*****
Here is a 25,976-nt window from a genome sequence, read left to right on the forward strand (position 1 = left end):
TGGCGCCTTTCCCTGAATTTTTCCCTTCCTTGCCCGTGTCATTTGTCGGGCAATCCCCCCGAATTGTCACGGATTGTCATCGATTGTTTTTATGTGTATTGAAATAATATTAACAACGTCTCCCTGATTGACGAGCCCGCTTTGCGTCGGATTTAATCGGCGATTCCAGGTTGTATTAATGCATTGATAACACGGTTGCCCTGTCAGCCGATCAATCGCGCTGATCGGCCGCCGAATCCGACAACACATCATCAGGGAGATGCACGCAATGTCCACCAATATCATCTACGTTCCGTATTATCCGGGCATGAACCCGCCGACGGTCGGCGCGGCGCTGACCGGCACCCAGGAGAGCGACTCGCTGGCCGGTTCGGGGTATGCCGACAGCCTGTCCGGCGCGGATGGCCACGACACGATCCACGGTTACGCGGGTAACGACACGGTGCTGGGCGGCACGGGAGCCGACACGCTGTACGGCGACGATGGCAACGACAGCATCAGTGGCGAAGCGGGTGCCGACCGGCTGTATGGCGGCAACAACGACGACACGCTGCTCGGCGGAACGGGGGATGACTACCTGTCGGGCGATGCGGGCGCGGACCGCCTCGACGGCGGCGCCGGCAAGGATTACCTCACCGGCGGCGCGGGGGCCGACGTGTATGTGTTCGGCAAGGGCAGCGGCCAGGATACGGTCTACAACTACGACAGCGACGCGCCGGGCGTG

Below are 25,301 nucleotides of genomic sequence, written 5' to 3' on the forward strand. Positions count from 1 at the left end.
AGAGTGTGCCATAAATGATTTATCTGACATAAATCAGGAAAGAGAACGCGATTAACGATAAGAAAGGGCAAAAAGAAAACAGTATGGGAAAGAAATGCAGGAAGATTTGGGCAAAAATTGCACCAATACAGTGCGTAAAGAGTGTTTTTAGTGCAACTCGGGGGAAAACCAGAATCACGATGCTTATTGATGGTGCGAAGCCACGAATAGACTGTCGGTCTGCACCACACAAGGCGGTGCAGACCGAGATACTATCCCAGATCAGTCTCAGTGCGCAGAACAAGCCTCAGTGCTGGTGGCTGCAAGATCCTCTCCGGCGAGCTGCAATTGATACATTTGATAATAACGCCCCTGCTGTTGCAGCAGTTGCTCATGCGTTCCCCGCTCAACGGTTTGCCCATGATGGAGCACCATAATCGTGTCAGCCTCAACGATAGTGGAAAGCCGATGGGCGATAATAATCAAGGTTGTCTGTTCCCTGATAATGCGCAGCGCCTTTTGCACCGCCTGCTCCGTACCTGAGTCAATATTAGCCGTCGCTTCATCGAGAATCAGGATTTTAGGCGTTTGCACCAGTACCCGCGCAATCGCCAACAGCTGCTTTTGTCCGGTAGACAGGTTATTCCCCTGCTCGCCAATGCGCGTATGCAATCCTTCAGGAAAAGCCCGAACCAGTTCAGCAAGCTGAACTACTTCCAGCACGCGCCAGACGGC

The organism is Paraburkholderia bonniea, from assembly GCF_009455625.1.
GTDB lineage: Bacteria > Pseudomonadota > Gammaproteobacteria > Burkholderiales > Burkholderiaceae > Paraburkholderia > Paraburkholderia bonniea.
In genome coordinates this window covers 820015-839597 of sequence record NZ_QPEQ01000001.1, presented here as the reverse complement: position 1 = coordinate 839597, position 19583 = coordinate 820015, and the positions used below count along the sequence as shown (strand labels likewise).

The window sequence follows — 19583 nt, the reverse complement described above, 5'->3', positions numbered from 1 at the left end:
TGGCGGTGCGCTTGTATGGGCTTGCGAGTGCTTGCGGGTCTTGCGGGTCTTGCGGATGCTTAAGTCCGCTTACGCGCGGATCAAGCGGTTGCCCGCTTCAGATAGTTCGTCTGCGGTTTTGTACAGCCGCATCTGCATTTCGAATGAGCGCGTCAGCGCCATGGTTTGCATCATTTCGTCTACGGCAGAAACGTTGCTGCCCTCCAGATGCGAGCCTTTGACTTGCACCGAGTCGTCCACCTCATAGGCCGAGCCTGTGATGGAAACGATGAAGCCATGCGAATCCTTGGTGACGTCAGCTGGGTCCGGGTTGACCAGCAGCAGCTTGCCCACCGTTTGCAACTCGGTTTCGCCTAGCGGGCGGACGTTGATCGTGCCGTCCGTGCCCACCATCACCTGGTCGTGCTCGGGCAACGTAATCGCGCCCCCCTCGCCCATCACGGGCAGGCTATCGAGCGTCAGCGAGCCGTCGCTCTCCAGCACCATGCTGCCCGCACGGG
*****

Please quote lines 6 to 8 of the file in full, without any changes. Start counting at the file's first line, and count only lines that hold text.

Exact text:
GTDB lineage: Bacteria > Pseudomonadota > Gammaproteobacteria > Burkholderiales > Burkholderiaceae > Paraburkholderia > Paraburkholderia bonniea.
In genome coordinates this window covers 820015-839597 of sequence record NZ_QPEQ01000001.1, presented here as the reverse complement: position 1 = coordinate 839597, position 19583 = coordinate 820015, and the positions used below count along the sequence as shown (strand labels likewise).

The window sequence follows — 19583 nt, the reverse complement described above, 5'->3', positions numbered from 1 at the left end: